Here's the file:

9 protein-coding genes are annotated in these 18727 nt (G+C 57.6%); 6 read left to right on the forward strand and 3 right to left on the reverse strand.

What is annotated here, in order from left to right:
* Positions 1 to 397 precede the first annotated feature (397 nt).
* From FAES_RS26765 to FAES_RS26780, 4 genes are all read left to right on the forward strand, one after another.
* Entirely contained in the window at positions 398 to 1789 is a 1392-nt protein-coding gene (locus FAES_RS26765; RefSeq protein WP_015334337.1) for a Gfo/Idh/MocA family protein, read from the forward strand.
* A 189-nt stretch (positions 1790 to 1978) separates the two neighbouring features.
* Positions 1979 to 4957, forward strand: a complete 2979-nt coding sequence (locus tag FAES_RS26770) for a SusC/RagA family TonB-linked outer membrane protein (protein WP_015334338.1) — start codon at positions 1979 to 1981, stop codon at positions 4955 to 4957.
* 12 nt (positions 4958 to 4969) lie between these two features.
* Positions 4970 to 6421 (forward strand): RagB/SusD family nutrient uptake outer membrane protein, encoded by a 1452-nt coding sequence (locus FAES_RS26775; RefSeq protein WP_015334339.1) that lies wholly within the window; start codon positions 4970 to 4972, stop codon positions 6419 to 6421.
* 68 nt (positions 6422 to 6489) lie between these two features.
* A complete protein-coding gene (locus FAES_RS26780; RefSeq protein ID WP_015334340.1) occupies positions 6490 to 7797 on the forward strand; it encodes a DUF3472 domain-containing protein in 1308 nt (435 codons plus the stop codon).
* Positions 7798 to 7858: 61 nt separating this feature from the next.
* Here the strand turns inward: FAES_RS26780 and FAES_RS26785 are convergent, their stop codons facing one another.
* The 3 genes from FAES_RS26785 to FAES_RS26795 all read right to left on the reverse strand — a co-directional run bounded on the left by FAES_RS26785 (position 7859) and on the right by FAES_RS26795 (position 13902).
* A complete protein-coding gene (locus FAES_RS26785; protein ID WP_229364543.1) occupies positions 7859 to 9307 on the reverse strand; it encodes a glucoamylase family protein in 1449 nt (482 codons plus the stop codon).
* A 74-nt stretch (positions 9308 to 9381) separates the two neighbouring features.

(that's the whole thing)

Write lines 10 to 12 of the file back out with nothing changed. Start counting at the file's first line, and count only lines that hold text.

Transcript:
* 68 nt (positions 6422 to 6489) lie between these two features.
* A complete protein-coding gene (locus FAES_RS26780; RefSeq protein ID WP_015334340.1) occupies positions 6490 to 7797 on the forward strand; it encodes a DUF3472 domain-containing protein in 1308 nt (435 codons plus the stop codon).
* Positions 7798 to 7858: 61 nt separating this feature from the next.